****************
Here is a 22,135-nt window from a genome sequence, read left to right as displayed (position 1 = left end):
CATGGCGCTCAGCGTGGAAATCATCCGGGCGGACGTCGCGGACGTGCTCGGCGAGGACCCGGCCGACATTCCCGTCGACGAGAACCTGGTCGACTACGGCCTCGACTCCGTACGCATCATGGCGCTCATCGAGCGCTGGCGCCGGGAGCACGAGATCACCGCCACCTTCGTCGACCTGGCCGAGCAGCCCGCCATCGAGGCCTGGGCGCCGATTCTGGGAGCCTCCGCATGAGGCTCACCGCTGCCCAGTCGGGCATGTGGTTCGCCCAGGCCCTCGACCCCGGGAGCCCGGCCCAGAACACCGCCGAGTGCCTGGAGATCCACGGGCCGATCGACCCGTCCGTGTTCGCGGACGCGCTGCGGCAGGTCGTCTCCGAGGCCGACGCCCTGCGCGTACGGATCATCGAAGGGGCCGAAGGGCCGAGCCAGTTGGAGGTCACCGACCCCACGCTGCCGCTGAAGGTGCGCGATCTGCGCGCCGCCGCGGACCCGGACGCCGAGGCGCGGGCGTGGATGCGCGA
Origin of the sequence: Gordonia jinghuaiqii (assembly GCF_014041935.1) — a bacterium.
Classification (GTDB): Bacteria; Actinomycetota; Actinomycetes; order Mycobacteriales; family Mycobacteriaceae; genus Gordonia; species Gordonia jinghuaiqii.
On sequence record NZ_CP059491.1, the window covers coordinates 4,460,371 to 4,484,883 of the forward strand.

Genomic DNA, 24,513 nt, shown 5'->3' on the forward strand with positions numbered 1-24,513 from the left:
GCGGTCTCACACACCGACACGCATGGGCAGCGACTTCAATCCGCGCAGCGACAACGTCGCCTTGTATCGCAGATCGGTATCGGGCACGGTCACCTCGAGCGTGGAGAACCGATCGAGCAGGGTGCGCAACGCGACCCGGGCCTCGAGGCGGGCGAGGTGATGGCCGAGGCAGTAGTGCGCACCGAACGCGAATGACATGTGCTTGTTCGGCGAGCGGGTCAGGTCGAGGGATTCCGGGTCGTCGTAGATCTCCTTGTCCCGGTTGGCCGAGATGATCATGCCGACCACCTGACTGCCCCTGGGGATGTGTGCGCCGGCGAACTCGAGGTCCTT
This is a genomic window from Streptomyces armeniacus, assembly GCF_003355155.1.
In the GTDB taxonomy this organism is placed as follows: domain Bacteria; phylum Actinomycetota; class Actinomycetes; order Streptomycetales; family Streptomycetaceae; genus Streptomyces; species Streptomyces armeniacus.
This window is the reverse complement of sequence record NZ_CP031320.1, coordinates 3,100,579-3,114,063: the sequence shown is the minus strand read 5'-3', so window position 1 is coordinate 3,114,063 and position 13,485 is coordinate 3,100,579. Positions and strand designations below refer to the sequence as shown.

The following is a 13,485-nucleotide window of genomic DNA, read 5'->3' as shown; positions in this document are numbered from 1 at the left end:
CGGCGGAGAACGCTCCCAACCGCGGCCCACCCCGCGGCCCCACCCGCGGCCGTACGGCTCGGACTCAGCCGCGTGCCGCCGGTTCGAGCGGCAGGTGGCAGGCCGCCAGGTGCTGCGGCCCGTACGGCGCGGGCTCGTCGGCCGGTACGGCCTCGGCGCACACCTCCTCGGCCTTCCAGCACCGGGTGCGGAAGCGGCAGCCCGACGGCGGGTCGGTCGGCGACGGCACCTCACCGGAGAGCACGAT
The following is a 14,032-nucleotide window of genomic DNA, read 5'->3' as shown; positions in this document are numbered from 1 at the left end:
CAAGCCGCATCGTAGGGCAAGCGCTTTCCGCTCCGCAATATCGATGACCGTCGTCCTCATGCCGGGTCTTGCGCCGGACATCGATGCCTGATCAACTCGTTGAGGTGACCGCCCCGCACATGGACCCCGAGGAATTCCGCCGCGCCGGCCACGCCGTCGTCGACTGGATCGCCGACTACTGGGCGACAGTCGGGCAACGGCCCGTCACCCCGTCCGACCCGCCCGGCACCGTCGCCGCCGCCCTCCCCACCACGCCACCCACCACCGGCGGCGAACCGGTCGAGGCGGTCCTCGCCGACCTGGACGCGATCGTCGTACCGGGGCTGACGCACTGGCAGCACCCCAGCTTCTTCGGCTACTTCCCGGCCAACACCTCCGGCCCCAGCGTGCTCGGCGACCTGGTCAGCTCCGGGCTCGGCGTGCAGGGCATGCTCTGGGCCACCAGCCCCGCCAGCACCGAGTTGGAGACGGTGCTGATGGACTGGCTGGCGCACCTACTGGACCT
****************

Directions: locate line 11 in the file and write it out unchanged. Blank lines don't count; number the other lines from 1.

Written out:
The following is a 13,485-nucleotide window of genomic DNA, read 5'->3' as shown; positions in this document are numbered from 1 at the left end: